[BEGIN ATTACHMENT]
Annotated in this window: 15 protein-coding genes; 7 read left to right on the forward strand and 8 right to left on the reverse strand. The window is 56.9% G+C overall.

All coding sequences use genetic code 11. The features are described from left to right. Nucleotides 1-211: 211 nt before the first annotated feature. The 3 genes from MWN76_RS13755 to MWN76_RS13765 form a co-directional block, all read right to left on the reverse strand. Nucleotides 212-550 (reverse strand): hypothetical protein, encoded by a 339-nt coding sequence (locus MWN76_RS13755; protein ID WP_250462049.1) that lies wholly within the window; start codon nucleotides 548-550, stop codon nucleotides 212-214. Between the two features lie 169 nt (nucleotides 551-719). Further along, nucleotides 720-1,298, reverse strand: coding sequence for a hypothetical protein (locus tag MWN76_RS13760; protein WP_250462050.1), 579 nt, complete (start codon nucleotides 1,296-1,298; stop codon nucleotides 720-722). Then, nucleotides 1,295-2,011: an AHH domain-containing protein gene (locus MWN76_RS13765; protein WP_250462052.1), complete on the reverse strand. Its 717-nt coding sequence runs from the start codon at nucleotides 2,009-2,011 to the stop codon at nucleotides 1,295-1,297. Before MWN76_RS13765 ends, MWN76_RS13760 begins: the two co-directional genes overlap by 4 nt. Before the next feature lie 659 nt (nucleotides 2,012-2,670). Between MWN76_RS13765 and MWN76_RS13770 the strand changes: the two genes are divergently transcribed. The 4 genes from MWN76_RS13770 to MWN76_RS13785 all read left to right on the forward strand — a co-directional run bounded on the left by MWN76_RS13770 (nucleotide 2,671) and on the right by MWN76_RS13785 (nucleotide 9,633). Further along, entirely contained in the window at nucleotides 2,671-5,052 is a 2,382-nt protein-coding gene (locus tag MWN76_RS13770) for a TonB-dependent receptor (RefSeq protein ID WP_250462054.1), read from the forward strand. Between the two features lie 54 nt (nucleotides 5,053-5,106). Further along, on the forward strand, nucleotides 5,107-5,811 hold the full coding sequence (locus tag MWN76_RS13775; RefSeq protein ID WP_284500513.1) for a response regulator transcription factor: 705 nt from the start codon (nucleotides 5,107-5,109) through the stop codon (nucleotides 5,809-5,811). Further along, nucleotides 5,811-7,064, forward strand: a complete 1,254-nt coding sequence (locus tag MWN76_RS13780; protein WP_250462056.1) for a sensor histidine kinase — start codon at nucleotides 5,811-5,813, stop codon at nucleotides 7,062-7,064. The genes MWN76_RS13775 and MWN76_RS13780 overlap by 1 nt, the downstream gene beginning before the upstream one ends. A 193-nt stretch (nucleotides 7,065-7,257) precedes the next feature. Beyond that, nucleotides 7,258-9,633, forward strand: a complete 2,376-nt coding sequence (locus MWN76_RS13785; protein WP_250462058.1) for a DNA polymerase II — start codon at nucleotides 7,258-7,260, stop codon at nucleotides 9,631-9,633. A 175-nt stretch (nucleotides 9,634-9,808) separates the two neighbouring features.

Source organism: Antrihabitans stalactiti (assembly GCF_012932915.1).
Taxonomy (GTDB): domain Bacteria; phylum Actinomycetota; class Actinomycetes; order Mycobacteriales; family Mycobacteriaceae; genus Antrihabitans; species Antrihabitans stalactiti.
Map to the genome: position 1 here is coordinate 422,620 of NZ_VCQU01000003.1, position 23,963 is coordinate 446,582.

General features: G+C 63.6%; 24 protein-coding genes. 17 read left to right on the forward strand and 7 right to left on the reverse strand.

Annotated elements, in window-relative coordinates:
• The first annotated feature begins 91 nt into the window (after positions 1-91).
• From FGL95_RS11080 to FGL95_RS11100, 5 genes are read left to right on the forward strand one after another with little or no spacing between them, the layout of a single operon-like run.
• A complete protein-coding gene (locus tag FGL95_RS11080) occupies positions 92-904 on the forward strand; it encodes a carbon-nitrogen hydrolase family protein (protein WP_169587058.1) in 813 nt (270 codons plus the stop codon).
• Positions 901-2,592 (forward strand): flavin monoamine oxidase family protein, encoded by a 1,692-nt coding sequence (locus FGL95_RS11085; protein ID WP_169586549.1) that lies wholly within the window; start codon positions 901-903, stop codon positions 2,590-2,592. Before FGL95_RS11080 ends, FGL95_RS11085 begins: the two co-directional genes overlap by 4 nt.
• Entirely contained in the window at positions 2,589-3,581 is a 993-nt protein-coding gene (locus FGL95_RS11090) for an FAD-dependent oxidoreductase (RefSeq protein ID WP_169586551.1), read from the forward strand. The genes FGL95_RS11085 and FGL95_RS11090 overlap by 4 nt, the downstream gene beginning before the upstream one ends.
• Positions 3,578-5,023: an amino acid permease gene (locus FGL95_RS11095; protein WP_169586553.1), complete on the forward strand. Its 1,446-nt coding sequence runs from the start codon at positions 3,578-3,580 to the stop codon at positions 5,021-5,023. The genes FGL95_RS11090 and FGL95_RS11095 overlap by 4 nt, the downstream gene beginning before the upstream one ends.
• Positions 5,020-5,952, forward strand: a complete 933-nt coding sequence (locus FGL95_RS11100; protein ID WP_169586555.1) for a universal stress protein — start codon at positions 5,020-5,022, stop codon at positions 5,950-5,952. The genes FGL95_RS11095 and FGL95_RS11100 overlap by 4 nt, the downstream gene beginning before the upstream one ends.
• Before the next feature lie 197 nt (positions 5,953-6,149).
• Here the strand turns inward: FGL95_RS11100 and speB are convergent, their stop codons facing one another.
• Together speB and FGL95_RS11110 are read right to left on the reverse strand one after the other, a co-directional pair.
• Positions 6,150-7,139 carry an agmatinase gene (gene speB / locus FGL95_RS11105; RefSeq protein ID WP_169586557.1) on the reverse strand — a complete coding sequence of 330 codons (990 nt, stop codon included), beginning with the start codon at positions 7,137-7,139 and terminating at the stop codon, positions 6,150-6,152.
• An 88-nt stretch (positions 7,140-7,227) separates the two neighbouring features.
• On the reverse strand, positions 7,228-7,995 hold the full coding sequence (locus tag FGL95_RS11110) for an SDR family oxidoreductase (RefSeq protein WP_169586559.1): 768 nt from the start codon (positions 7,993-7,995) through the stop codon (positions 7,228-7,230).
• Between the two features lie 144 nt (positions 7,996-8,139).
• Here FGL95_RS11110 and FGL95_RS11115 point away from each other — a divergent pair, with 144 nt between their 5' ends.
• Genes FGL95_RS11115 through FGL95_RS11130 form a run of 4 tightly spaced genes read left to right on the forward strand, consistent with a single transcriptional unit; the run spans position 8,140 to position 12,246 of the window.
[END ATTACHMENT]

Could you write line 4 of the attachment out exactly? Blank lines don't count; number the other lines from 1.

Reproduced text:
Taxonomy (GTDB): domain Bacteria; phylum Actinomycetota; class Actinomycetes; order Mycobacteriales; family Mycobacteriaceae; genus Antrihabitans; species Antrihabitans stalactiti.